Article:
- Released: 1988
- Origin: Leningrad (Saint Petersburg), Russia
- Label: Moroz
- Best Track: Boshetunmai
My current obsession with Molchat Doma has encouraged me to look into more Russian and Eastern European post-punk.
One band said to have influenced them is Kino, who brought out eight albums before the break-up of the Soviet Union. Little known outside of Eastern Europe, they were influential in their homeland, but their legacy was tragically cut short when frontman Viktor Tsoi died in a car crash in 1990, aged just 28.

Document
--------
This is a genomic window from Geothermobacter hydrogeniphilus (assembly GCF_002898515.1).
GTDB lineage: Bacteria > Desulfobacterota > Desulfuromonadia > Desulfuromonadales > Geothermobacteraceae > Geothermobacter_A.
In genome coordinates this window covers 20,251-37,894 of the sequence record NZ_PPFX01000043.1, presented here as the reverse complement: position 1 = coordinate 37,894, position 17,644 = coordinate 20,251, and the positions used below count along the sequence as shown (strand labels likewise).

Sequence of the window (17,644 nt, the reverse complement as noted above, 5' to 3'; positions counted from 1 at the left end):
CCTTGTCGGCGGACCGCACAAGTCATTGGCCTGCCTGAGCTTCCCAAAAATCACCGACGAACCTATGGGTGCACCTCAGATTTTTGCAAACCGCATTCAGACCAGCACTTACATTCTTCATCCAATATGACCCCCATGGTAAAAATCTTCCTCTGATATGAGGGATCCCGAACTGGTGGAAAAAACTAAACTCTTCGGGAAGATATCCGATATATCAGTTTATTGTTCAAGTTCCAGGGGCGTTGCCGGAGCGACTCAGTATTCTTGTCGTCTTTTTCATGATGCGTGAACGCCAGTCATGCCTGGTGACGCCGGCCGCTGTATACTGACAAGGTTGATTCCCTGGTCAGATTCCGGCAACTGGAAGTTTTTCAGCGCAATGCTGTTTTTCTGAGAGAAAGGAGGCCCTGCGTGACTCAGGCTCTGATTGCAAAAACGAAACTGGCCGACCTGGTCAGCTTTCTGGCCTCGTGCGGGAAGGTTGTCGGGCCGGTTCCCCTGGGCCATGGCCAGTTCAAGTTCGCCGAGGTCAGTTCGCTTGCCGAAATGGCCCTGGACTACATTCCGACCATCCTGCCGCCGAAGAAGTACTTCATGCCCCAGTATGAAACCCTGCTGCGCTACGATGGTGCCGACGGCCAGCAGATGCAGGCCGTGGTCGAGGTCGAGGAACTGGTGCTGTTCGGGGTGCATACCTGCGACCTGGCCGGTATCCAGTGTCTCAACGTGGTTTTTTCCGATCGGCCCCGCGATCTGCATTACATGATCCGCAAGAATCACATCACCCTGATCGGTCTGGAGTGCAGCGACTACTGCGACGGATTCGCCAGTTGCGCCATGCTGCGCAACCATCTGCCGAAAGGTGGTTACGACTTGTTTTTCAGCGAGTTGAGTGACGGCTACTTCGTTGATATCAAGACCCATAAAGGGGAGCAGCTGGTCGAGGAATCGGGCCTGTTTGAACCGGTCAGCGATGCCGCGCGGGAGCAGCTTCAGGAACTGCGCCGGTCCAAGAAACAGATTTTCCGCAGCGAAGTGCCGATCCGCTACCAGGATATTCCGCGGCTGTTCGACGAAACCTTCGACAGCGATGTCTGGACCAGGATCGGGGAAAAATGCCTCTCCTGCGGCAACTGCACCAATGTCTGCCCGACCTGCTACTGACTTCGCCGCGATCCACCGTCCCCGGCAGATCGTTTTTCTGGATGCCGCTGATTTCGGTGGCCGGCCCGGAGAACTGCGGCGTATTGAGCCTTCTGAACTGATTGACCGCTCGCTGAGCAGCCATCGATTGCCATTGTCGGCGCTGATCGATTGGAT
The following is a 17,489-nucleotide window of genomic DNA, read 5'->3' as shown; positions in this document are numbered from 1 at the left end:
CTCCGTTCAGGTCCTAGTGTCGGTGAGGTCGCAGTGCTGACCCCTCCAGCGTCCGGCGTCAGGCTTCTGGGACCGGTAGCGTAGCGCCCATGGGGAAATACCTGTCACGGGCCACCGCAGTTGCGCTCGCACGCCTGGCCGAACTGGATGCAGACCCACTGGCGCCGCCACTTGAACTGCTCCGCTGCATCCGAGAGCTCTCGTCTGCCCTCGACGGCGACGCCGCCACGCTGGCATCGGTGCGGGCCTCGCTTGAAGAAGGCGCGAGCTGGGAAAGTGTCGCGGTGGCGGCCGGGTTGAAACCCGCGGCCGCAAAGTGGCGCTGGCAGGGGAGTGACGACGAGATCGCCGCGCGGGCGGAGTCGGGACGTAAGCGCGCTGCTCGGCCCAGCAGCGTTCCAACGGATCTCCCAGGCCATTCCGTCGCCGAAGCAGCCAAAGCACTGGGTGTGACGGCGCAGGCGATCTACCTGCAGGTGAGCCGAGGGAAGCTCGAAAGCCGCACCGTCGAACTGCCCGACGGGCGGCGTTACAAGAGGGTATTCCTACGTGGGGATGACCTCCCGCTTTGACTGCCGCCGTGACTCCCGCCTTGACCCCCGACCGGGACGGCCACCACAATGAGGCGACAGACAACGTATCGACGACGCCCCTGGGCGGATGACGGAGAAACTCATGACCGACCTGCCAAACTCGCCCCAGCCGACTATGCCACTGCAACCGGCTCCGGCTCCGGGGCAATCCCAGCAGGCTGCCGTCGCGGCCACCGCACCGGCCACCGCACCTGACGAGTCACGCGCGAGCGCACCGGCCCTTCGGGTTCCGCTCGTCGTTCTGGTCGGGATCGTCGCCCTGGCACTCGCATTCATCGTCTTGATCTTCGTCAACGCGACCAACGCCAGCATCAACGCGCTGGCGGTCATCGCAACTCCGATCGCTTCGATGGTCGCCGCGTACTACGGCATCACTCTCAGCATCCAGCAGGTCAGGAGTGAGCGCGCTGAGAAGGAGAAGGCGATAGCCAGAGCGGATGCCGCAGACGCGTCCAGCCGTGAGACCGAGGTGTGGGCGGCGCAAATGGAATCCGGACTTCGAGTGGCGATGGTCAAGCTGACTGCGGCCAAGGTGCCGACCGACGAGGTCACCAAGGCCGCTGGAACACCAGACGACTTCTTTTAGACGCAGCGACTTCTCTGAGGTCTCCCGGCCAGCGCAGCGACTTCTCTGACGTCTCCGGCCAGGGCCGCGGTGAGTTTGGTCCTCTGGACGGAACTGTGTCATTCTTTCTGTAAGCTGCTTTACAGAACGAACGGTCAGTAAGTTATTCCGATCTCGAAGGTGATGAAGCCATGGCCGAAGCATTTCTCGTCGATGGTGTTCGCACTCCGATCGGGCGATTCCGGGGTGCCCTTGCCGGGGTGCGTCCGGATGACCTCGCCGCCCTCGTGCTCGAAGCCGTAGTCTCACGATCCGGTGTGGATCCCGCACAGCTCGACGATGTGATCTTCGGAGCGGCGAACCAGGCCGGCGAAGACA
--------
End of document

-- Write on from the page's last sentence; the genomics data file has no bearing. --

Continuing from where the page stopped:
Their sixth album Gruppa Krovi, translating as ‘Blood Type’, seems to be widely regarded as their best and most popular. I like it – it’s kind of frustrating that I can’t understand the words as I sense they’re pretty meaningful, but even so, I get the mood and atmosphere of this sombre and raw record, especially on ‘Spokoynaya Noch’.
They weren’t afraid to do the unconventional either. The catchiest hook comes on ‘Boshetunmai’ – I think it’s just keyboards but made to sound like brass instruments. I also love ‘Prokhozhiy’ with its “woo-ooh” vocals and guitars that sound like a malfunctioning printer.
Solid stuff from behind the Iron Curtain.